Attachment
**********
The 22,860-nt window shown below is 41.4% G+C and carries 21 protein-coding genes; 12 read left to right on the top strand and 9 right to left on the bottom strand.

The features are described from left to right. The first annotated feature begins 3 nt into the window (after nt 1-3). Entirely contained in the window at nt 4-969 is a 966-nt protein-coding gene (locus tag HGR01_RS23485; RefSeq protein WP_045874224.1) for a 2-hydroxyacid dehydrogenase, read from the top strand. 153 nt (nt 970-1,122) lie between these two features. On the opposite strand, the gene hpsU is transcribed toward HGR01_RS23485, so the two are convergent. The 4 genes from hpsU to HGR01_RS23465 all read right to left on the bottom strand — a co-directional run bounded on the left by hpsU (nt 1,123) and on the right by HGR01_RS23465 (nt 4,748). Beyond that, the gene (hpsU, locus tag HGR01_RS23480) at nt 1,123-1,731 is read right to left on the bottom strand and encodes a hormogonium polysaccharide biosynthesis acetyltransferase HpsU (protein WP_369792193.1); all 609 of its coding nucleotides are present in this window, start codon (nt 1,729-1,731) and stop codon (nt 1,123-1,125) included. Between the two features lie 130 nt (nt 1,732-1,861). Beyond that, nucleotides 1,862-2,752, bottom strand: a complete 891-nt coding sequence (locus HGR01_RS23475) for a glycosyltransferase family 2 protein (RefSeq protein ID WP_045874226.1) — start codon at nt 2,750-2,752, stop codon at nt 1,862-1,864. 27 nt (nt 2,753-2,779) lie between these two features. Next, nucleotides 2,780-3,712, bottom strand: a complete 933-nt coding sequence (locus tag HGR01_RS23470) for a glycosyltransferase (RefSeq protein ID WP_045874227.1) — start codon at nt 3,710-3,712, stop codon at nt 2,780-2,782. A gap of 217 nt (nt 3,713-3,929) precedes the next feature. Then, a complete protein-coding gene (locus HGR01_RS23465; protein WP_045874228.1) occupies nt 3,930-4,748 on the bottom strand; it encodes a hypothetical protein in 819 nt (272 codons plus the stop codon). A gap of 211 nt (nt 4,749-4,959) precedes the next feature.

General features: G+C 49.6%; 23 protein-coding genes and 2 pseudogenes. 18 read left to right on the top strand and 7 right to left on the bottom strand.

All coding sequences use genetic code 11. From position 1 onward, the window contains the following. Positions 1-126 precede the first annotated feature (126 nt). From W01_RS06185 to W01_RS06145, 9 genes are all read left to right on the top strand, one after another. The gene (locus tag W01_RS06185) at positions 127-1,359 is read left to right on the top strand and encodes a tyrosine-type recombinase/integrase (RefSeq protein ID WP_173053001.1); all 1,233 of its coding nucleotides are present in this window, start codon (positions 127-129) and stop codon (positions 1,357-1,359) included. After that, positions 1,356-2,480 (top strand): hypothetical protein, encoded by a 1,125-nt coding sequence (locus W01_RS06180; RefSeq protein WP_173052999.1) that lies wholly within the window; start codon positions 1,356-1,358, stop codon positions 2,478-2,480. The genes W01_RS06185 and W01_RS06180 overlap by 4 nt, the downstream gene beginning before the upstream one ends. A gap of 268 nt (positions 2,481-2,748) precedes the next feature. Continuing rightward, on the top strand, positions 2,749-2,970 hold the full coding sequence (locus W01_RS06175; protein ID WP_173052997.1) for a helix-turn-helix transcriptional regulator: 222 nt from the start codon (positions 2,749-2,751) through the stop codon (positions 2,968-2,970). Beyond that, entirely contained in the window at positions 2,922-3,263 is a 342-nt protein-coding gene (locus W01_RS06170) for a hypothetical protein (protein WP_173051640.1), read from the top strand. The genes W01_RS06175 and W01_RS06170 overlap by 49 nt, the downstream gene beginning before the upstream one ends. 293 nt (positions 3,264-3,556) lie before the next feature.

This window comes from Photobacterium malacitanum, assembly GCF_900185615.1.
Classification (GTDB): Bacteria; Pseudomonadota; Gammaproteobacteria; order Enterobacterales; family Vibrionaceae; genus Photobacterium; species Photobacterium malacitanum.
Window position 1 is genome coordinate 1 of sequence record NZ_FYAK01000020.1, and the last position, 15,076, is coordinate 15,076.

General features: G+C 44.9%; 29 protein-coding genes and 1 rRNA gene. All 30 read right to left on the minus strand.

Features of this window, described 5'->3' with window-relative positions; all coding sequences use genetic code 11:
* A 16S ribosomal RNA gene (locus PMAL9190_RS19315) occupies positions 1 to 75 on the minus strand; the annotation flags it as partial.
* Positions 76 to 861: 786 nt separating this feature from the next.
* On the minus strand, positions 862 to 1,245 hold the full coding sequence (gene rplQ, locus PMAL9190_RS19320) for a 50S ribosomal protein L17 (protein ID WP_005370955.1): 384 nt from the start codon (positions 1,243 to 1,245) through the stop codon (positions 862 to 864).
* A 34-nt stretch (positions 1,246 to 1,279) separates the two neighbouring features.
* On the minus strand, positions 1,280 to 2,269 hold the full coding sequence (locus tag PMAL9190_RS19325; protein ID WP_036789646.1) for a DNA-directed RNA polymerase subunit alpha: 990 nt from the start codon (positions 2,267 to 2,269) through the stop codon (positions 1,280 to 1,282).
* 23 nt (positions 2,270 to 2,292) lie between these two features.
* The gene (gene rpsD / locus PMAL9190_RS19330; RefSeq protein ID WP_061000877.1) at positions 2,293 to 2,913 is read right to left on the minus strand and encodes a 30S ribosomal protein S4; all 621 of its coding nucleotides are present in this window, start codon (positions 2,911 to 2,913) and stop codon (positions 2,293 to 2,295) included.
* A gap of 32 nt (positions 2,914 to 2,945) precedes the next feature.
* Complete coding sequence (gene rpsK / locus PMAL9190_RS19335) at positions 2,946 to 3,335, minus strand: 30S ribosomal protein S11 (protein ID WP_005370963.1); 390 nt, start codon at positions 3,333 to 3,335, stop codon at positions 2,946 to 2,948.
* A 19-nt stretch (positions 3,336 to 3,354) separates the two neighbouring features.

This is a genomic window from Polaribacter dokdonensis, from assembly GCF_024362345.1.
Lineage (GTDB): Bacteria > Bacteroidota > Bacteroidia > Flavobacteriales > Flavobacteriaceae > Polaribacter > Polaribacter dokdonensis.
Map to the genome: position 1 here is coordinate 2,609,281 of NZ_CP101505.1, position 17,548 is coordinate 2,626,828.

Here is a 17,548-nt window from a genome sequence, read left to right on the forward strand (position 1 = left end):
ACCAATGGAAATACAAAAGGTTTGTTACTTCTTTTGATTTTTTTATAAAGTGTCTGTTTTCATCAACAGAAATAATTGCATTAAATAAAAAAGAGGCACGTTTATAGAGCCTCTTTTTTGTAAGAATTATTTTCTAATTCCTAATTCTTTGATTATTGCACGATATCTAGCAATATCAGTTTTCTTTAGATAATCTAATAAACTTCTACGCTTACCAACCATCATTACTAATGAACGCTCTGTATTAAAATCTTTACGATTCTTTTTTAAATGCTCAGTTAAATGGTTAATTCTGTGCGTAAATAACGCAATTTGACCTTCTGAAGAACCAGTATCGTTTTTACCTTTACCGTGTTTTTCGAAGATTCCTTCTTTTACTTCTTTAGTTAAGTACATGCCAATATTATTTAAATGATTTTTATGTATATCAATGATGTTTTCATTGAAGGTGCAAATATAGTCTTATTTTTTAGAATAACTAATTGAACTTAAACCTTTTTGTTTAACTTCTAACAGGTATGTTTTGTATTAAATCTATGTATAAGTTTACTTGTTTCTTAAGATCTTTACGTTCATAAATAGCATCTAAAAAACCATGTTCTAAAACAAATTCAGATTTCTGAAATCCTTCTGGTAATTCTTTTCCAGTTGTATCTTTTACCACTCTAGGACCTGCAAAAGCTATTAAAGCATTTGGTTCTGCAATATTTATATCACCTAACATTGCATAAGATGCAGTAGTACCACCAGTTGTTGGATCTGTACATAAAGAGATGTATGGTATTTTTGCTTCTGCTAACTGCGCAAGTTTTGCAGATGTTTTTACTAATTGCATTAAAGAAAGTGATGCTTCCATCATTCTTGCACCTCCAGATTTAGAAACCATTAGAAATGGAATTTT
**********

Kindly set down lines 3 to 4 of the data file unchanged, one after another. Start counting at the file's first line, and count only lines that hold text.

General features: G+C 49.6%; 23 protein-coding genes and 2 pseudogenes. 18 read left to right on the top strand and 7 right to left on the bottom strand.

All coding sequences use genetic code 11. From position 1 onward, the window contains the following. Positions 1-126 precede the first annotated feature (126 nt). From W01_RS06185 to W01_RS06145, 9 genes are all read left to right on the top strand, one after another. The gene (locus tag W01_RS06185) at positions 127-1,359 is read left to right on the top strand and encodes a tyrosine-type recombinase/integrase (RefSeq protein ID WP_173053001.1); all 1,233 of its coding nucleotides are present in this window, start codon (positions 127-129) and stop codon (positions 1,357-1,359) included. After that, positions 1,356-2,480 (top strand): hypothetical protein, encoded by a 1,125-nt coding sequence (locus W01_RS06180; RefSeq protein WP_173052999.1) that lies wholly within the window; start codon positions 1,356-1,358, stop codon positions 2,478-2,480. The genes W01_RS06185 and W01_RS06180 overlap by 4 nt, the downstream gene beginning before the upstream one ends. A gap of 268 nt (positions 2,481-2,748) precedes the next feature. Continuing rightward, on the top strand, positions 2,749-2,970 hold the full coding sequence (locus W01_RS06175; protein ID WP_173052997.1) for a helix-turn-helix transcriptional regulator: 222 nt from the start codon (positions 2,749-2,751) through the stop codon (positions 2,968-2,970). Beyond that, entirely contained in the window at positions 2,922-3,263 is a 342-nt protein-coding gene (locus W01_RS06170) for a hypothetical protein (protein WP_173051640.1), read from the top strand. The genes W01_RS06175 and W01_RS06170 overlap by 49 nt, the downstream gene beginning before the upstream one ends. 293 nt (positions 3,264-3,556) lie before the next feature.